Friday, November 17, 2023

Archive Review: Theresa Andersson's Shine (2005)

Theresa Andersson’s Shine
Talented singer, songwriter, and musician Theresa Andersson brings quite a pedigree to her work. She spent nearly a decade playing her electric violin behind acclaimed blues/jazz guitarist Anders Osborne and has provided vocals and/or violin to recordings by Cowboy Mouth, World Leader Pretend, Galactic, Marva Wright, and many others. Along the way, Andersson has won just about every award that New Orleans has available to bestow upon local performers, including the 2003 “Big Easy Award for Best Female Artist.” Considering the rich musical heritage of the city, Andersson’s accolades represent quite an accomplishment.

Theresa Andersson’s Shine

Poised for a major breakthrough to a national audience, Shine is Andersson’s excellent sophomore effort. Across the dozen songs collected on Shine, Andersson mines the same vein of American music as John Hiatt, Sonny Landreth, and Marc Broussard. That is, her music crosses rock, folk, blues, and country with the effortless grace of a dancer. Andersson’s voice is thin – whispery really – but it is warm and not shrill by any measure. Quite distinctive, Andersson’s vocals don’t mimic popular trends and artists. Earthy and capable of great expression of emotion and passion, Andersson’s voice provides a timeless quality to her performances.

It’s with her lyrics that Andersson really shines, however. Bringing a new perspective to the familiar ground of love and relationships, Andersson is a romantic at heart who (too) often wears her heart on her sleeve. Evincing a working class point-of-view native to the blues or country music, Andersson fills her songs with wonderfully brilliant imagery and poetic flourishes. At once both sexy and coy, she falls hard but always picks herself up. Even when reading other songwriter’s material – as with Anders Osborne’s “It’s Gonna Be Okay” – Andersson grabs the material and claims it for her own with magnificent vocal performances. The album-closing rendition of Grayson Capp’s “Lorraine’s Song” (from the movie A Love Song For Bobby Long) features Sonny Landreth playing behind Andersson.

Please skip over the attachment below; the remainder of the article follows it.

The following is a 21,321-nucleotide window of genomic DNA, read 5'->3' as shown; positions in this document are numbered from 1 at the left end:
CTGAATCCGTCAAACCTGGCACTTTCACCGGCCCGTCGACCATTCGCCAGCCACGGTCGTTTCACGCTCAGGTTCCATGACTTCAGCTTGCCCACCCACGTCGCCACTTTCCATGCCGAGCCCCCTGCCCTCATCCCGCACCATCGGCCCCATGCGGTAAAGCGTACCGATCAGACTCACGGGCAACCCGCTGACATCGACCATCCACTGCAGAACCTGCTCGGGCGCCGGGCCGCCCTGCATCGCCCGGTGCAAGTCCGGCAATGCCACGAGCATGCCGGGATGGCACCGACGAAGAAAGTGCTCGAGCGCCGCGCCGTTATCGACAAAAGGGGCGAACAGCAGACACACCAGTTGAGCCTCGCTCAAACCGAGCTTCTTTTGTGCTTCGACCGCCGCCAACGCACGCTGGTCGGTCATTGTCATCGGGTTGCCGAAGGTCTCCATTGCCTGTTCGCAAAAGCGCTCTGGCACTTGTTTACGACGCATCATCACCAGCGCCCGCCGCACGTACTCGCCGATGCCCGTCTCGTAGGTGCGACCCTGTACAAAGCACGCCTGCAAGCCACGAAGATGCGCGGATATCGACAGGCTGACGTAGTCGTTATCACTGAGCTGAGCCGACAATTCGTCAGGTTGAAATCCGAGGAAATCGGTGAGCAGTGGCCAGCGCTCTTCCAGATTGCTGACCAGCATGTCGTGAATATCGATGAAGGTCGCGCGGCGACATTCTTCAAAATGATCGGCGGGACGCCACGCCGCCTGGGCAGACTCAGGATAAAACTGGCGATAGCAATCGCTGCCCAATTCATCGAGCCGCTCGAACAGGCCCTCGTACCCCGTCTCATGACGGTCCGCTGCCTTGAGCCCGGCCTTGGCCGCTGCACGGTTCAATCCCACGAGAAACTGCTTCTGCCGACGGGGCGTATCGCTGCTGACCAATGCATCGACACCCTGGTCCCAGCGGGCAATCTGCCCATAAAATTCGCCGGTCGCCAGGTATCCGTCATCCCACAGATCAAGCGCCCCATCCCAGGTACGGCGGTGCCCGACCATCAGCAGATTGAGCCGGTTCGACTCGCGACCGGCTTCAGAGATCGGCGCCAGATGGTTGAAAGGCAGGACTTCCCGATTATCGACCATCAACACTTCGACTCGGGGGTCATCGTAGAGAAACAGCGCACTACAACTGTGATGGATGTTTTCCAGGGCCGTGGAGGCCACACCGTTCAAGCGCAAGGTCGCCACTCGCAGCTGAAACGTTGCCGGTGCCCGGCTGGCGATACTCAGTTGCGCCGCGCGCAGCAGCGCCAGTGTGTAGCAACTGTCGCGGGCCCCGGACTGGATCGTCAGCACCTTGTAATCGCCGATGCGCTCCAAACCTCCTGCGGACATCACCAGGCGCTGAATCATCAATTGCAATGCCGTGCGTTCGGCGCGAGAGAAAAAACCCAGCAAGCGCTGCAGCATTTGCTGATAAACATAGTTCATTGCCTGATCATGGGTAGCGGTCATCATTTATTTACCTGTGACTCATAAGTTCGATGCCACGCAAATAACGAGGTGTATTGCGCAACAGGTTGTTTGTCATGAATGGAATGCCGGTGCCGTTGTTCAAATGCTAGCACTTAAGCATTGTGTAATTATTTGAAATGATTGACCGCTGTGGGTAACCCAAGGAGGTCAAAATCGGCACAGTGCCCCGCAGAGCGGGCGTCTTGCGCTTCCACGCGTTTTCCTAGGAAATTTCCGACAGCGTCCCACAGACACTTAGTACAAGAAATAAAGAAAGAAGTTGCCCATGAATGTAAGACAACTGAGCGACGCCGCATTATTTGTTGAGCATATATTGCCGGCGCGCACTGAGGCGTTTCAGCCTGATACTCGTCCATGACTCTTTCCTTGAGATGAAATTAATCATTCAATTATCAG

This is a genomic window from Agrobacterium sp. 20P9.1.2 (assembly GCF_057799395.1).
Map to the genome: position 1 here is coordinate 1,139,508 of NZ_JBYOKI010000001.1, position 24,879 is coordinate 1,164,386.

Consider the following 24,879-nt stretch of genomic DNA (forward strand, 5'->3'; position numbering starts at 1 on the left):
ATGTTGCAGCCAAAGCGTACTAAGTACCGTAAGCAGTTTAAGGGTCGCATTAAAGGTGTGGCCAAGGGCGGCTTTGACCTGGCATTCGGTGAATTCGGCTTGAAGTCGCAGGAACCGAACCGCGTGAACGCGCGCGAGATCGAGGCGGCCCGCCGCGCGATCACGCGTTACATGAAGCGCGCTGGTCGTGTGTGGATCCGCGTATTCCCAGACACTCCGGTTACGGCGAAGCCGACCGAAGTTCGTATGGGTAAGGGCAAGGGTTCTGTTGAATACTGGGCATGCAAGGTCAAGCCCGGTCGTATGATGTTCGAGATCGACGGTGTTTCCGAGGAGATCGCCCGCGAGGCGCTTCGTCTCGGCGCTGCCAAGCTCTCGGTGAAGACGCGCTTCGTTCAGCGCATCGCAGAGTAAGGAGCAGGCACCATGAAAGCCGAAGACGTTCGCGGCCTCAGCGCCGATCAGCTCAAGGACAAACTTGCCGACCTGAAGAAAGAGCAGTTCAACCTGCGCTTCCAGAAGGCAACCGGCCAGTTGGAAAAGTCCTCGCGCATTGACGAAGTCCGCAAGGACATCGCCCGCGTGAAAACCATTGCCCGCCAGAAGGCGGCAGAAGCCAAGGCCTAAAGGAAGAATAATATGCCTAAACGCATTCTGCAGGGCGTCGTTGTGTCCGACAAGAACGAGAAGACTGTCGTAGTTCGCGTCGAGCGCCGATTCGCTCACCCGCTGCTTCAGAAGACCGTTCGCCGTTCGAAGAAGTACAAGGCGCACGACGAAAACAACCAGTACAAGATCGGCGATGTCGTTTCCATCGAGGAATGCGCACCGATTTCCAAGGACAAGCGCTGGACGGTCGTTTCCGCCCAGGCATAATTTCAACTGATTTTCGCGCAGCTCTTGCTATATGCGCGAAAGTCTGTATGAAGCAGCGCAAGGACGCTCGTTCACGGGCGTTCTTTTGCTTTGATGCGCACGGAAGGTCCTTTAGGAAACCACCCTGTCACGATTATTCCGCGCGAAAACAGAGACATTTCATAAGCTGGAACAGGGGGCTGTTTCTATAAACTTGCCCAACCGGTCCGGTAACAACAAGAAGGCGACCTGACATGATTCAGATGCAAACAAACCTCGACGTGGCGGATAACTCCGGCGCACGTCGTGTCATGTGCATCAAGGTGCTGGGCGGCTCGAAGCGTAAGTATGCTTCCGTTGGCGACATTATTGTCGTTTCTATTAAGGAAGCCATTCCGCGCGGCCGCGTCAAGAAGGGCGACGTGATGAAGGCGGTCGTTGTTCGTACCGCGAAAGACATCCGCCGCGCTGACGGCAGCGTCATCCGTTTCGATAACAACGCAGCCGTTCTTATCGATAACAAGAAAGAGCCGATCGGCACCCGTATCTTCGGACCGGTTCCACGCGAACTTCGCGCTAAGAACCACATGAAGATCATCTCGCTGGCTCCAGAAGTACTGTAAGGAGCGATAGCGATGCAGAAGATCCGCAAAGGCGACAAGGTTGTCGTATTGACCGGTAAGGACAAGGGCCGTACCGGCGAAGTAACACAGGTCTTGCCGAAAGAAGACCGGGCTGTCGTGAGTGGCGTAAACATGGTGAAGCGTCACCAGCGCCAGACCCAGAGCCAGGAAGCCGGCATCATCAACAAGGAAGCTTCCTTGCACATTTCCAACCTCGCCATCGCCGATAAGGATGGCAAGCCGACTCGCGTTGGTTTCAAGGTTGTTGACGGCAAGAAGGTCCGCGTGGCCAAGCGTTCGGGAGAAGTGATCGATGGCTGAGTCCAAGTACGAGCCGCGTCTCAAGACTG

The Reverend’s Bottom Line

Wielding her electric violin like a magician’s wand across each song’s arrangement, Andersson is able to alternately provoke empathy, sadness or joy within the instrument’s range and the context of the lyric. Backed by a top-notch band that includes guitarists Glenn LeBlanc and Shane Theriot, Andersson has delivered a solid second effort in Shine, drawing on her experience to craft a fine showcase for her considerable talents. An accomplished musician, a skilled-but-still-maturing songwriter and an electrifying live performer, Theresa Andersson is sexy, beautiful and talented. Along with fellow artists Marc Broussard and Grayson Capps, expect her to put Lousiana back onto the musical map. (Basin Street Records, 2004)

Review originally published by Alt.Culture.Guide™, 2005

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